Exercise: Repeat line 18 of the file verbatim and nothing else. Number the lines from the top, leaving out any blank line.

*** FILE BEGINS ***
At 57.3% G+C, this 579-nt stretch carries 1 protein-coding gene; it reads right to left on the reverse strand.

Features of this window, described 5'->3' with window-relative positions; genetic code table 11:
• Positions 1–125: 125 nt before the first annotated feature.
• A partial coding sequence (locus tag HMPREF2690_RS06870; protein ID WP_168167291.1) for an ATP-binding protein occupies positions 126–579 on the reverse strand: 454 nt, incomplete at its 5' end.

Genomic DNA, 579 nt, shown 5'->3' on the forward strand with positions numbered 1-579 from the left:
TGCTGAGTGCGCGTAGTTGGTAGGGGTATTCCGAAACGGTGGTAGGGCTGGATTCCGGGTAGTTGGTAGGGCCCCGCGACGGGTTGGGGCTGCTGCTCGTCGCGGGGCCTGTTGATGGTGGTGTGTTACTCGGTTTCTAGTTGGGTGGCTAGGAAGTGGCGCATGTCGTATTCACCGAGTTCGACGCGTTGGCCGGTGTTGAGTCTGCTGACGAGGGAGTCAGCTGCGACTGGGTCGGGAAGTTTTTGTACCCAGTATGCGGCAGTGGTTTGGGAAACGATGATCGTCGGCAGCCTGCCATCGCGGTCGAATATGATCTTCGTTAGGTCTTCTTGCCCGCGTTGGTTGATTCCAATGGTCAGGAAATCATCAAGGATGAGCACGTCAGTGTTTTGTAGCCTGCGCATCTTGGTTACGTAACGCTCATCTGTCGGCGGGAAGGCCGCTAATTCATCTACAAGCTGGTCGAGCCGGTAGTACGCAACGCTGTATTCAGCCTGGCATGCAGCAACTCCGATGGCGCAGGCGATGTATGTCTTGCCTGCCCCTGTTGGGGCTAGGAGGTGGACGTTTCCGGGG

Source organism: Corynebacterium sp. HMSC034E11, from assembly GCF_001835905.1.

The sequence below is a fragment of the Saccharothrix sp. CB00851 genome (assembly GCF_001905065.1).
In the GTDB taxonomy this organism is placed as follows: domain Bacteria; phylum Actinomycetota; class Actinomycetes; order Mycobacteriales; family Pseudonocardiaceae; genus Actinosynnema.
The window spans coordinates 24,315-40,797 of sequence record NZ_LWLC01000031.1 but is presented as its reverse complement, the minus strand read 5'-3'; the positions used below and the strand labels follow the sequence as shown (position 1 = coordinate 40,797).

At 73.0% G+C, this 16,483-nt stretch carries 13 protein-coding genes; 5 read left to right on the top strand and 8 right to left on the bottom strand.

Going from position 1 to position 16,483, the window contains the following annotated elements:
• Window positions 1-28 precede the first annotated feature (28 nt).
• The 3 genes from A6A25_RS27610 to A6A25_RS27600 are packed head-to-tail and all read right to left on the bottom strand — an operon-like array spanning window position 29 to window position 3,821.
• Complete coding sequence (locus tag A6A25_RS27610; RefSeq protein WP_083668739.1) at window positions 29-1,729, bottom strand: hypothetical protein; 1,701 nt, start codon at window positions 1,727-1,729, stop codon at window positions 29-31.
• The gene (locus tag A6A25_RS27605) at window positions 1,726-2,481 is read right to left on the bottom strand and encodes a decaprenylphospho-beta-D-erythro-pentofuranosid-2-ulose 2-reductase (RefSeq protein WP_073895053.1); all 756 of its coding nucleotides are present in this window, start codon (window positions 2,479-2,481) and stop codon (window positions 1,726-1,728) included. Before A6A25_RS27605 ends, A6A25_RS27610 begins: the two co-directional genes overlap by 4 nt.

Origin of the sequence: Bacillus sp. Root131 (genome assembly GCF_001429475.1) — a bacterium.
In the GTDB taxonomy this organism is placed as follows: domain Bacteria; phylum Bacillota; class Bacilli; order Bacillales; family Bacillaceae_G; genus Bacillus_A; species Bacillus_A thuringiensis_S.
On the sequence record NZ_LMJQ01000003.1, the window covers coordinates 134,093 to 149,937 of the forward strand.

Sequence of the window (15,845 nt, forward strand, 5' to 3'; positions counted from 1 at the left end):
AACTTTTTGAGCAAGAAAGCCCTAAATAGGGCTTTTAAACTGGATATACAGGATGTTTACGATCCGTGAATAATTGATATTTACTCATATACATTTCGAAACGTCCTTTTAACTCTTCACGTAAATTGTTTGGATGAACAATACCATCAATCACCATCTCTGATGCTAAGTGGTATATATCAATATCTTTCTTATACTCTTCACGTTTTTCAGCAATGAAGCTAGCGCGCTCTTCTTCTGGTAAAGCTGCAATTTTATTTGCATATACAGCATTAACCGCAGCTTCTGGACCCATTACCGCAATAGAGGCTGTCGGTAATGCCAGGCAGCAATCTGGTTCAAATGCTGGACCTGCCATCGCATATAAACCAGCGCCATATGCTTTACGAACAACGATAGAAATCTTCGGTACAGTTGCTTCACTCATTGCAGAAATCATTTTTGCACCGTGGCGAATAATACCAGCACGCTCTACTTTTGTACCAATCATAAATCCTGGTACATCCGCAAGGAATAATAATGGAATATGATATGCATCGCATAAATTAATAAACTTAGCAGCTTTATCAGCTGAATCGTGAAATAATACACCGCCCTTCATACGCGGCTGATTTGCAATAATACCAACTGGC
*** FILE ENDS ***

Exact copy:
In the GTDB taxonomy this organism is placed as follows: domain Bacteria; phylum Bacillota; class Bacilli; order Bacillales; family Bacillaceae_G; genus Bacillus_A; species Bacillus_A thuringiensis_S.